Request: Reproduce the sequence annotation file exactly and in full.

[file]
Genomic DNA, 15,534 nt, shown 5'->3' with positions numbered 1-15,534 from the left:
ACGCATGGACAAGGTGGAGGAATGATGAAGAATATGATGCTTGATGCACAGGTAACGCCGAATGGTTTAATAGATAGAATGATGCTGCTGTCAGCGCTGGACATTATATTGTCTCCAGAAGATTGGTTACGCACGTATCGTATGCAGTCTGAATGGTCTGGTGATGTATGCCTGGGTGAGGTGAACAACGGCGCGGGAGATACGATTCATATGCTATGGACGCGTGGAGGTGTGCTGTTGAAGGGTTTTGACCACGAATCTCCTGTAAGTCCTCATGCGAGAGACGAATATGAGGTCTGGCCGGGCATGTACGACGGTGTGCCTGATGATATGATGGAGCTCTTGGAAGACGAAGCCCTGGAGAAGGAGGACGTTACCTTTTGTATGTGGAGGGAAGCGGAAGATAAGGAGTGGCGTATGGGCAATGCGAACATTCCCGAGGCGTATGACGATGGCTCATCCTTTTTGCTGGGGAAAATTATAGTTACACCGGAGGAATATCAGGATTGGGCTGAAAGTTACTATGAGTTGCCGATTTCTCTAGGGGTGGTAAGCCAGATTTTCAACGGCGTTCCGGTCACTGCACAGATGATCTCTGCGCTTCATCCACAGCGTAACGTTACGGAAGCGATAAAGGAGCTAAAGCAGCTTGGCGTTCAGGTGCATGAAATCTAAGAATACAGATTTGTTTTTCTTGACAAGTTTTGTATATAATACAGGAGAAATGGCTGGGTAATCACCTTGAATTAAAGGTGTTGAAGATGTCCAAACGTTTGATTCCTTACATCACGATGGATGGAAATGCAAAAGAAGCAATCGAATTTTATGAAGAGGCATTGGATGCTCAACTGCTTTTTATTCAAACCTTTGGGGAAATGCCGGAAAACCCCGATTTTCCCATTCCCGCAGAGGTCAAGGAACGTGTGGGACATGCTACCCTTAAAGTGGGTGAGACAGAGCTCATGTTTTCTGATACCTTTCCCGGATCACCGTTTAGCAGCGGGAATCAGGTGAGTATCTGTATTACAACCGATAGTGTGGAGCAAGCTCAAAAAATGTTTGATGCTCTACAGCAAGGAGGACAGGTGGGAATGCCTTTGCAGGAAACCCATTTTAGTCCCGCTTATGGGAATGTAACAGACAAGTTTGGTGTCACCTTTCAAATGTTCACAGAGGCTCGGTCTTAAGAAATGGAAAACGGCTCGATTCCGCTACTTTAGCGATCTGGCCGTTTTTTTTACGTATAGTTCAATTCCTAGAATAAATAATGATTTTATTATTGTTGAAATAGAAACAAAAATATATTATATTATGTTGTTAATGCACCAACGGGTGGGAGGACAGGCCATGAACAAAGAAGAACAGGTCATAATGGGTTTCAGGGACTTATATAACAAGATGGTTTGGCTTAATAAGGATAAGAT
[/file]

Genomic DNA, 15,534 nt, shown 5'->3' with positions numbered 1-15,534 from the left:
ACGCATGGACAAGGTGGAGGAATGATGAAGAATATGATGCTTGATGCACAGGTAACGCCGAATGGTTTAATAGATAGAATGATGCTGCTGTCAGCGCTGGACATTATATTGTCTCCAGAAGATTGGTTACGCACGTATCGTATGCAGTCTGAATGGTCTGGTGATGTATGCCTGGGTGAGGTGAACAACGGCGCGGGAGATACGATTCATATGCTATGGACGCGTGGAGGTGTGCTGTTGAAGGGTTTTGACCACGAATCTCCTGTAAGTCCTCATGCGAGAGACGAATATGAGGTCTGGCCGGGCATGTACGACGGTGTGCCTGATGATATGATGGAGCTCTTGGAAGACGAAGCCCTGGAGAAGGAGGACGTTACCTTTTGTATGTGGAGGGAAGCGGAAGATAAGGAGTGGCGTATGGGCAATGCGAACATTCCCGAGGCGTATGACGATGGCTCATCCTTTTTGCTGGGGAAAATTATAGTTACACCGGAGGAATATCAGGATTGGGCTGAAAGTTACTATGAGTTGCCGATTTCTCTAGGGGTGGTAAGCCAGATTTTCAACGGCGTTCCGGTCACTGCACAGATGATCTCTGCGCTTCATCCACAGCGTAACGTTACGGAAGCGATAAAGGAGCTAAAGCAGCTTGGCGTTCAGGTGCATGAAATCTAAGAATACAGATTTGTTTTTCTTGACAAGTTTTGTATATAATACAGGAGAAATGGCTGGGTAATCACCTTGAATTAAAGGTGTTGAAGATGTCCAAACGTTTGATTCCTTACATCACGATGGATGGAAATGCAAAAGAAGCAATCGAATTTTATGAAGAGGCATTGGATGCTCAACTGCTTTTTATTCAAACCTTTGGGGAAATGCCGGAAAACCCCGATTTTCCCATTCCCGCAGAGGTCAAGGAACGTGTGGGACATGCTACCCTTAAAGTGGGTGAGACAGAGCTCATGTTTTCTGATACCTTTCCCGGATCACCGTTTAGCAGCGGGAATCAGGTGAGTATCTGTATTACAACCGATAGTGTGGAGCAAGCTCAAAAAATGTTTGATGCTCTACAGCAAGGAGGACAGGTGGGAATGCCTTTGCAGGAAACCCATTTTAGTCCCGCTTATGGGAATGTAACAGACAAGTTTGGTGTCACCTTTCAAATGTTCACAGAGGCTCGGTCTTAAGAAATGGAAAACGGCTCGATTCCGCTACTTTAGCGATCTGGCCGTTTTTTTTACGTATAGTTCAATTCCTAGAATAAATAATGATTTTATTATTGTTGAAATAGAAACAAAAATATATTATATTATGTTGTTAATGCACCAACGGGTGGGAGGACAGGCCATGAACAAAGAAGAACAGGTCATAATGGGTTTCAGGGACTTATATAACAAGATGGTTTGGCTTAATAAGGATAAGAT